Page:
I took a look at the event web page today.

The start list shows only 205 people. That's not many. Too bad.

My course, red (M40) has a lot of controls. The first day's course is 6.8 km with 25 controls. The second day's course is 7.5 km with 25 controls. It doesn't look like we're going to have many long legs.

The start list has a few interesting names. Ted de St Croix is entered, but it doesn't say what course he is running. I hope he's running M40 (I think that is his class). But, he may be running M21. I think he may be the current Canadian M21 champ. The Norwegian star, Holger Hott Johansen is running. His wife, Sandy, is also running. She's Canadian and I suspect that she's got to run this race in order for the Canadian selectors to put her on the WOC team (I think I've heard that Canada is using the North American Champs as a WOC selection).


posted by Michael | 5:07 PM

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Tuesday, May 25, 2004  


The altitude curve from my run tonight (click the graph for a larger image).

posted by Michael | 9:14 PM

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TJOC and JWOC

 

TJOC -- the Texas Junior O' Camp -- was started to help get kids from Texas on the JWOC team. That wasn't the only reason to start the camp, but it was a main reason.

I think there have been 4 or 5 TJOCs. I've been at 3 of them (and will go to this year's TJOC next week).

If you measure success by reaching a goal, and if you consider the goal of TJOC to be getting kids from the camp on the JWOC team, you have to say TJOC has been a success.

Of the nine kids going to the JWOC this year, two are TJOC grads. In addition, two TJOC grads qualified, but can't go because of prior commitments.

A few years ago, none of the kids at TJOC were on the JWOC team. Robbie Paddock and Ashley Smith made the JWOC team a year or two ago.

I suppose one of the reasons I've returned to help at TJOC is that I've seen the improvement. Each year at TJOC the standard is better. The best kids are better and the group just below the best is bigger. It is very satisfying to see the improvements.

posted by Michael | 8:48 PM

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Monday, May 24, 2004  


Sprint Mook, sprint!

posted by Michael | 8:51 PM

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Lowegren's sprint training

 

Fredrick Lowegren wrote a bit about his preparations for the sprint WOC on his web page. He did a one-man training camp the last few days. While his camp was to prepare for all of the WOC distances and terrains, I thought the sprint stuff was most interesting. Here is a bit of what he wrote:

Regarding the sprint...The stony footing can cause some problems. Route choice can be decisive -- how much can you go out of the way to avoid the stony ground? In addition, the stones make it harder to read the map at a high tempo, which will certainly cause some mistakes.

Lowegren also wrote about his preparation for this weekend's Swedish sprint champs:

The Sprint champs takes place Saturday in Kramfors. So I'm putting some extra emphasis on sprint orienteering. At the Swedish champs, just like the WOC and the European champs, the qualifying and final are on the same day. That puts some extra demands on the runners....To prepare, this morning I ran a sprint course in Hagaparken [a city park in Stockholm, if I remember correctly] and after a couple of hours rest I ran IFK Lidingo's test course. Despite poor conditions, with rain and slippery footing, I was just 16 seconds off my personal best, which feels positive. I also did a sprint training next to the WOC sprint map last Friday and I'll run the Stockholm City Cup race on Wednesday....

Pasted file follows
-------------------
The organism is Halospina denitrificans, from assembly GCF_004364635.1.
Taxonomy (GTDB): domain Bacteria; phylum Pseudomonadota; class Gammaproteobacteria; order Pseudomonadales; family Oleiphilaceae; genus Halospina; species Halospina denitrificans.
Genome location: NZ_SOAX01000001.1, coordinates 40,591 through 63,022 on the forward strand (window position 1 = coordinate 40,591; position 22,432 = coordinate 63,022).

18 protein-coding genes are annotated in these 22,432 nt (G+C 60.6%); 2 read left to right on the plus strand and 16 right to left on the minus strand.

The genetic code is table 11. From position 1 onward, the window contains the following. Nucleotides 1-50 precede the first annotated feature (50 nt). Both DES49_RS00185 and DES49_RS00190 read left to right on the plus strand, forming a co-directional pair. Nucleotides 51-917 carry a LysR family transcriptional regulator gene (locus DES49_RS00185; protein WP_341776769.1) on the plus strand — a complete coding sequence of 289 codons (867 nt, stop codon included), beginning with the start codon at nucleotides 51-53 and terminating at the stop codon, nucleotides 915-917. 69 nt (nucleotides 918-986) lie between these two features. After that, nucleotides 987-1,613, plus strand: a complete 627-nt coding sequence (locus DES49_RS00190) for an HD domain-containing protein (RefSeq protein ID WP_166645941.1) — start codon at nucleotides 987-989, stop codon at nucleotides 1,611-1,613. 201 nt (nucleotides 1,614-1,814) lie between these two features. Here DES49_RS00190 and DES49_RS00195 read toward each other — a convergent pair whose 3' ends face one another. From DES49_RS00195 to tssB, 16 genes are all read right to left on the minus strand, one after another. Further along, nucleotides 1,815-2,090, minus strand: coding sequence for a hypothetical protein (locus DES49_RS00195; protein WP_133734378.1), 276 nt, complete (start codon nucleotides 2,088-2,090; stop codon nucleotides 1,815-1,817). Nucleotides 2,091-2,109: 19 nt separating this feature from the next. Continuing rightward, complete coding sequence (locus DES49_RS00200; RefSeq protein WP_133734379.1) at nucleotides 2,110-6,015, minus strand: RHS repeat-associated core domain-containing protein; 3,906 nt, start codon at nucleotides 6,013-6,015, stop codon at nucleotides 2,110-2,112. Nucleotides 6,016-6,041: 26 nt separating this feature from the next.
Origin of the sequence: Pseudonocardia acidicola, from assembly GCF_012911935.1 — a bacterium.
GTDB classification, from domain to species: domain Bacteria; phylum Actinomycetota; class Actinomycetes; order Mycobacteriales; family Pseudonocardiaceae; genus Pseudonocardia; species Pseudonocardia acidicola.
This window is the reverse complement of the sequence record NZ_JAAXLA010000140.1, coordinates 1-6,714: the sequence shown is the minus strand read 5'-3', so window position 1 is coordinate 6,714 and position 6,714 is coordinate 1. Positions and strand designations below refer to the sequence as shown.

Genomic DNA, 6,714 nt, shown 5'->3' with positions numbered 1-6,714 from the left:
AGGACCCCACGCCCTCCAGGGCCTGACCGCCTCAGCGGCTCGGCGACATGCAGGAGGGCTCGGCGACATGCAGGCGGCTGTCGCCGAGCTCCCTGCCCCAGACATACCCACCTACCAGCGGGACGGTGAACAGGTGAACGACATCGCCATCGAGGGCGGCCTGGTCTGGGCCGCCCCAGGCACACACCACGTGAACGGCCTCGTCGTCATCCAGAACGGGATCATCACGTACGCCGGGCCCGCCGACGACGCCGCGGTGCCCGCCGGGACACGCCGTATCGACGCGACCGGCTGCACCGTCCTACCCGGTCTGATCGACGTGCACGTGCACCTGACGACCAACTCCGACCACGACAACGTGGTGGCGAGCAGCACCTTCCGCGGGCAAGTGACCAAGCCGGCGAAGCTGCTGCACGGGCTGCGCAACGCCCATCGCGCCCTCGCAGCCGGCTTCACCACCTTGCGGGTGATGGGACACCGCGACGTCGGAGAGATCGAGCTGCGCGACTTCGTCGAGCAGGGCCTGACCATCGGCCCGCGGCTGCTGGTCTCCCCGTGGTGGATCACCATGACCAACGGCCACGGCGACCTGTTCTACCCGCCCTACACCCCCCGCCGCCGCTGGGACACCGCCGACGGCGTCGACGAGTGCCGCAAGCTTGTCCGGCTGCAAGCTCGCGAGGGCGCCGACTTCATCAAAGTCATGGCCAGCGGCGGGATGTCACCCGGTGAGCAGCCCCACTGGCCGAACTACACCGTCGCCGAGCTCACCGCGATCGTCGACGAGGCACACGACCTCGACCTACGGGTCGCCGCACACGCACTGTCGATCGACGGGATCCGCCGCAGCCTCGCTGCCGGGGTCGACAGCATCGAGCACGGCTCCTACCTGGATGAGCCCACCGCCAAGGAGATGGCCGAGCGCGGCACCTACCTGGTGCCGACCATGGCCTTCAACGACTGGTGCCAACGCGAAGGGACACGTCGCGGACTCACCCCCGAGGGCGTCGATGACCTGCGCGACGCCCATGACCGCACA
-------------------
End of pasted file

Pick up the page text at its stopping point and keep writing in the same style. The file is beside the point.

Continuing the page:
posted by Michael | 8:39 PM

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Sunday, May 23, 2004  


A bison peering over a snow bank at Yellowstone.

posted by Michael | 6:42 PM

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Motivation

 

In a comment to a post about course lengths, Eric wrote:

...Then there is this premise that people will train more or better if we set longer courses?...I'd like to go on the record now. This notion simply defies my sense of logic and reality. I don't know what else to say, except I believe motivation to train comes from other sources.

I'm very interested in motivation. What motivates people to train? What motivates people to train really hard? What motivates people to do things that most people wouldn't?

I don't know the answers. But, I think I'm learning things that help me begin to understand motivation.

I think the work place is a perfect lab to watch motivation in action. But writing about the work place isn't what I want to do.

I also think psychologists have some interesting ideas (or at least raise some interesting questions).

I've read a couple of interesting articles in newspapers over the last couple of weeks that touch on motivation and how "irrational" people can be.

Gambling

Playing a slot machine just doesn't make much sense. You don't have much chance of making money. The entertainment value seems pretty low. But, slot machines rake in money.

The NY Times magazine had an article about how gambling is designed to hook you. One thing slot machines do is give you an impression that you got close to a big win. People who think they're getting close to a big win, put more money in and keep playing. Machines tend to pay small wins fairly often. Not often enough that the house doesn't make money, but often enough that the sucker...errr, player...feels they've got a chance to win.